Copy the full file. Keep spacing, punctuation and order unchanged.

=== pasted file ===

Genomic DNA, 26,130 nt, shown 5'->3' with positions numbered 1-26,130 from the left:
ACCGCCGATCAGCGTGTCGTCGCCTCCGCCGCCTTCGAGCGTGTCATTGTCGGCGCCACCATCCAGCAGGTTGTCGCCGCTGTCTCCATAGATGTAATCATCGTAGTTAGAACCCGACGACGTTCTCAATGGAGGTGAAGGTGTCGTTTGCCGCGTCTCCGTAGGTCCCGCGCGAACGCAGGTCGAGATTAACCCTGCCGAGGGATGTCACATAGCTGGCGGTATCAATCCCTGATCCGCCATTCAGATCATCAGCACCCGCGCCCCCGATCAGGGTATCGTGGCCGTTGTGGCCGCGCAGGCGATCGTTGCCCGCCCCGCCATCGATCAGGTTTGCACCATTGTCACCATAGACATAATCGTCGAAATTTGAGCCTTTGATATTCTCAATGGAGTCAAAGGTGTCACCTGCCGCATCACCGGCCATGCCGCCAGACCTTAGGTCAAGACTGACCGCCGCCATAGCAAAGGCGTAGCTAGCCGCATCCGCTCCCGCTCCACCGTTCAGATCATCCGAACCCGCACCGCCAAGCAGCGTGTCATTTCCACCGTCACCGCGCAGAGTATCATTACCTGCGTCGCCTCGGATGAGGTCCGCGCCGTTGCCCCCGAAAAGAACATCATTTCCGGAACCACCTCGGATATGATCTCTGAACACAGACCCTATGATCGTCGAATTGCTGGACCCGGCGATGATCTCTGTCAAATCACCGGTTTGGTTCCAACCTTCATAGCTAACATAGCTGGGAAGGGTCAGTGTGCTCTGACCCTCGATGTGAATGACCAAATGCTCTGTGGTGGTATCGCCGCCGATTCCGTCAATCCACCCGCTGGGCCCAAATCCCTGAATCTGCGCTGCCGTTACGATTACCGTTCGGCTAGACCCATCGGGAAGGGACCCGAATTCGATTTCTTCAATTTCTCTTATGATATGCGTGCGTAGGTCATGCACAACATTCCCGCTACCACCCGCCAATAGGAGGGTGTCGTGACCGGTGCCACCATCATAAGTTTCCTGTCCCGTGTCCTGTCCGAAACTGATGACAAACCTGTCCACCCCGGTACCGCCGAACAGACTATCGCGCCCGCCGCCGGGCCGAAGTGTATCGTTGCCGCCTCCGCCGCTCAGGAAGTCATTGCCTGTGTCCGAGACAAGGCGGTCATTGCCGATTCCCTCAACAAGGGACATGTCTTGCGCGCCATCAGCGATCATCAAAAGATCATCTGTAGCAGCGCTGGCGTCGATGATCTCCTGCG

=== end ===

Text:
Genomic DNA, 26,130 nt, shown 5'->3' with positions numbered 1-26,130 from the left:
ACCGCCGATCAGCGTGTCGTCGCCTCCGCCGCCTTCGAGCGTGTCATTGTCGGCGCCACCATCCAGCAGGTTGTCGCCGCTGTCTCCATAGATGTAATCATCGTAGTTAGAACCCGACGACGTTCTCAATGGAGGTGAAGGTGTCGTTTGCCGCGTCTCCGTAGGTCCCGCGCGAACGCAGGTCGAGATTAACCCTGCCGAGGGATGTCACATAGCTGGCGGTATCAATCCCTGATCCGCCATTCAGATCATCAGCACCCGCGCCCCCGATCAGGGTATCGTGGCCGTTGTGGCCGCGCAGGCGATCGTTGCCCGCCCCGCCATCGATCAGGTTTGCACCATTGTCACCATAGACATAATCGTCGAAATTTGAGCCTTTGATATTCTCAATGGAGTCAAAGGTGTCACCTGCCGCATCACCGGCCATGCCGCCAGACCTTAGGTCAAGACTGACCGCCGCCATAGCAAAGGCGTAGCTAGCCGCATCCGCTCCCGCTCCACCGTTCAGATCATCCGAACCCGCACCGCCAAGCAGCGTGTCATTTCCACCGTCACCGCGCAGAGTATCATTACCTGCGTCGCCTCGGATGAGGTCCGCGCCGTTGCCCCCGAAAAGAACATCATTTCCGGAACCACCTCGGATATGATCTCTGAACACAGACCCTATGATCGTCGAATTGCTGGACCCGGCGATGATCTCTGTCAAATCACCGGTTTGGTTCCAACCTTCATAGCTAACATAGCTGGGAAGGGTCAGTGTGCTCTGACCCTCGATGTGAATGACCAAATGCTCTGTGGTGGTATCGCCGCCGATTCCGTCAATCCACCCGCTGGGCCCAAATCCCTGAATCTGCGCTGCCGTTACGATTACCGTTCGGCTAGACCCATCGGGAAGGGACCCGAATTCGATTTCTTCAATTTCTCTTATGATATGCGTGCGTAGGTCATGCACAACATTCCCGCTACCACCCGCCAATAGGAGGGTGTCGTGACCGGTGCCACCATCATAAGTTTCCTGTCCCGTGTCCTGTCCGAAACTGATGACAAACCTGTCCACCCCGGTACCGCCGAACAGACTATCGCGCCCGCCGCCGGGCCGAAGTGTATCGTTGCCGCCTCCGCCGCTCAGGAAGTCATTGCCTGTGTCCGAGACAAGGCGGTCATTGCCGATTCCCTCAACAAGGGACATGTCTTGCGCGCCATCAGCGATCATCAAAAGATCATCTGTAGCAGCGCTGGCGTCGATGATCTCCTGCG